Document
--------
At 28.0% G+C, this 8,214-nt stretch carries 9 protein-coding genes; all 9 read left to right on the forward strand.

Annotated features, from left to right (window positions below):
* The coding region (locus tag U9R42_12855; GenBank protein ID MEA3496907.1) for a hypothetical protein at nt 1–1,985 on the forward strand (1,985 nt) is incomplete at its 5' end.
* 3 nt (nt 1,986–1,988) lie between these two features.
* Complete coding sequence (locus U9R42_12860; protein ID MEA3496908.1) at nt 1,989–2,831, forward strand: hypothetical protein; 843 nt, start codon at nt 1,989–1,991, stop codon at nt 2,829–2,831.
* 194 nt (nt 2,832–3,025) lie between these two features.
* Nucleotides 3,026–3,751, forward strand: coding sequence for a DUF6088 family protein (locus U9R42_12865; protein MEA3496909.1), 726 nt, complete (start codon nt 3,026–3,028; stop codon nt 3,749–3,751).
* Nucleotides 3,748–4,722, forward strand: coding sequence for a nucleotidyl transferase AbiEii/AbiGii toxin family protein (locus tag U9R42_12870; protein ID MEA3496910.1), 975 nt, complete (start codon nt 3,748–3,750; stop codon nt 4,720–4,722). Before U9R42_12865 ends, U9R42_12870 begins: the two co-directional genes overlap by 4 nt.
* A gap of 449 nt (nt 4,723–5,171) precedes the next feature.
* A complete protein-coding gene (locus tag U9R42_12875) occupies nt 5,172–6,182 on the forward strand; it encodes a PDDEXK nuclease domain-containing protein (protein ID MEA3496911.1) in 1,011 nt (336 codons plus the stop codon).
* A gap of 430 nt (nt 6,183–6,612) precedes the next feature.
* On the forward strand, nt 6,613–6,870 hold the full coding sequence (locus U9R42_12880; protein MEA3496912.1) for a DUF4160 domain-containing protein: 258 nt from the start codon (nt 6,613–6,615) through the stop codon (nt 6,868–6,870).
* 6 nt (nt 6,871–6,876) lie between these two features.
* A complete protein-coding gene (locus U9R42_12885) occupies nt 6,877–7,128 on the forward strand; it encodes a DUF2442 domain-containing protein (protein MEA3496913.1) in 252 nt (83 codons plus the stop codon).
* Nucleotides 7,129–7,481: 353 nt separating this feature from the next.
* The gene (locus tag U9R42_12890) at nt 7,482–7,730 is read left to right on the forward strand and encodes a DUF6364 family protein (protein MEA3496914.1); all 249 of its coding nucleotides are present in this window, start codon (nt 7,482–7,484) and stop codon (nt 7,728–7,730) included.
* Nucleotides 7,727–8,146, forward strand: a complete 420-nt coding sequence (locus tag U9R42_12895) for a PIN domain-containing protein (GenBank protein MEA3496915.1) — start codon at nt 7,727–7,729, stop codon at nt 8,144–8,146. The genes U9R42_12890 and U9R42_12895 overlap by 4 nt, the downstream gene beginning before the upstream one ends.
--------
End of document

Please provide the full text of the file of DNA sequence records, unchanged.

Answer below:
At 28.0% G+C, this 8,214-nt stretch carries 9 protein-coding genes; all 9 read left to right on the forward strand.

Annotated features, from left to right (window positions below):
* The coding region (locus tag U9R42_12855; GenBank protein ID MEA3496907.1) for a hypothetical protein at nt 1–1,985 on the forward strand (1,985 nt) is incomplete at its 5' end.
* 3 nt (nt 1,986–1,988) lie between these two features.
* Complete coding sequence (locus U9R42_12860; protein ID MEA3496908.1) at nt 1,989–2,831, forward strand: hypothetical protein; 843 nt, start codon at nt 1,989–1,991, stop codon at nt 2,829–2,831.
* 194 nt (nt 2,832–3,025) lie between these two features.
* Nucleotides 3,026–3,751, forward strand: coding sequence for a DUF6088 family protein (locus U9R42_12865; protein MEA3496909.1), 726 nt, complete (start codon nt 3,026–3,028; stop codon nt 3,749–3,751).
* Nucleotides 3,748–4,722, forward strand: coding sequence for a nucleotidyl transferase AbiEii/AbiGii toxin family protein (locus tag U9R42_12870; protein ID MEA3496910.1), 975 nt, complete (start codon nt 3,748–3,750; stop codon nt 4,720–4,722). Before U9R42_12865 ends, U9R42_12870 begins: the two co-directional genes overlap by 4 nt.
* A gap of 449 nt (nt 4,723–5,171) precedes the next feature.
* A complete protein-coding gene (locus tag U9R42_12875) occupies nt 5,172–6,182 on the forward strand; it encodes a PDDEXK nuclease domain-containing protein (protein ID MEA3496911.1) in 1,011 nt (336 codons plus the stop codon).
* A gap of 430 nt (nt 6,183–6,612) precedes the next feature.
* On the forward strand, nt 6,613–6,870 hold the full coding sequence (locus U9R42_12880; protein MEA3496912.1) for a DUF4160 domain-containing protein: 258 nt from the start codon (nt 6,613–6,615) through the stop codon (nt 6,868–6,870).
* 6 nt (nt 6,871–6,876) lie between these two features.
* A complete protein-coding gene (locus U9R42_12885) occupies nt 6,877–7,128 on the forward strand; it encodes a DUF2442 domain-containing protein (protein MEA3496913.1) in 252 nt (83 codons plus the stop codon).
* Nucleotides 7,129–7,481: 353 nt separating this feature from the next.
* The gene (locus tag U9R42_12890) at nt 7,482–7,730 is read left to right on the forward strand and encodes a DUF6364 family protein (protein MEA3496914.1); all 249 of its coding nucleotides are present in this window, start codon (nt 7,482–7,484) and stop codon (nt 7,728–7,730) included.
* Nucleotides 7,727–8,146, forward strand: a complete 420-nt coding sequence (locus tag U9R42_12895) for a PIN domain-containing protein (GenBank protein MEA3496915.1) — start codon at nt 7,727–7,729, stop codon at nt 8,144–8,146. The genes U9R42_12890 and U9R42_12895 overlap by 4 nt, the downstream gene beginning before the upstream one ends.